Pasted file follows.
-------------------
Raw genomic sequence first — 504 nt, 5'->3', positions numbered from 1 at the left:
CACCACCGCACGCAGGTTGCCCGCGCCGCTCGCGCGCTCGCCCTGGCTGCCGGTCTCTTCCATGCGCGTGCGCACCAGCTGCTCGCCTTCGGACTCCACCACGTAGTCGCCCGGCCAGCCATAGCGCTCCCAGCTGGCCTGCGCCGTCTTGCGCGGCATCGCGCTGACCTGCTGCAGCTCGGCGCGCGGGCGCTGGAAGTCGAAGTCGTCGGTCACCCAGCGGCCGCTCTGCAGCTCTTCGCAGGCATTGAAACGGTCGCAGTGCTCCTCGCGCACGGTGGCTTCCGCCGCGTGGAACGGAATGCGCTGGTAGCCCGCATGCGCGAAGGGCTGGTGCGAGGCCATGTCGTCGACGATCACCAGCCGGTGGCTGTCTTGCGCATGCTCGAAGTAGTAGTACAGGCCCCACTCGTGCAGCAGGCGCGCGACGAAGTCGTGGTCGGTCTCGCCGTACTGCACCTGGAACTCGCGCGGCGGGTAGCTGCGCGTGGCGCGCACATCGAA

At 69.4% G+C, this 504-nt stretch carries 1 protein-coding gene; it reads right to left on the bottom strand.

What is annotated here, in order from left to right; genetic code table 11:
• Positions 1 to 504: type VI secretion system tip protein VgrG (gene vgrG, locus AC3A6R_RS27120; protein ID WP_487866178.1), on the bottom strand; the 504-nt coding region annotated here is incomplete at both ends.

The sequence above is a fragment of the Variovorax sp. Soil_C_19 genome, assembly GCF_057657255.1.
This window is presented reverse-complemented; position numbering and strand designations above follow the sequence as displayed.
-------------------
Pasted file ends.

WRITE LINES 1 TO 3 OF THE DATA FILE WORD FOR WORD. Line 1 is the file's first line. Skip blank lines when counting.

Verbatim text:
Raw genomic sequence first — 504 nt, 5'->3', positions numbered from 1 at the left:
CACCACCGCACGCAGGTTGCCCGCGCCGCTCGCGCGCTCGCCCTGGCTGCCGGTCTCTTCCATGCGCGTGCGCACCAGCTGCTCGCCTTCGGACTCCACCACGTAGTCGCCCGGCCAGCCATAGCGCTCCCAGCTGGCCTGCGCCGTCTTGCGCGGCATCGCGCTGACCTGCTGCAGCTCGGCGCGCGGGCGCTGGAAGTCGAAGTCGTCGGTCACCCAGCGGCCGCTCTGCAGCTCTTCGCAGGCATTGAAACGGTCGCAGTGCTCCTCGCGCACGGTGGCTTCCGCCGCGTGGAACGGAATGCGCTGGTAGCCCGCATGCGCGAAGGGCTGGTGCGAGGCCATGTCGTCGACGATCACCAGCCGGTGGCTGTCTTGCGCATGCTCGAAGTAGTAGTACAGGCCCCACTCGTGCAGCAGGCGCGCGACGAAGTCGTGGTCGGTCTCGCCGTACTGCACCTGGAACTCGCGCGGCGGGTAGCTGCGCGTGGCGCGCACATCGAA

At 69.4% G+C, this 504-nt stretch carries 1 protein-coding gene; it reads right to left on the bottom strand.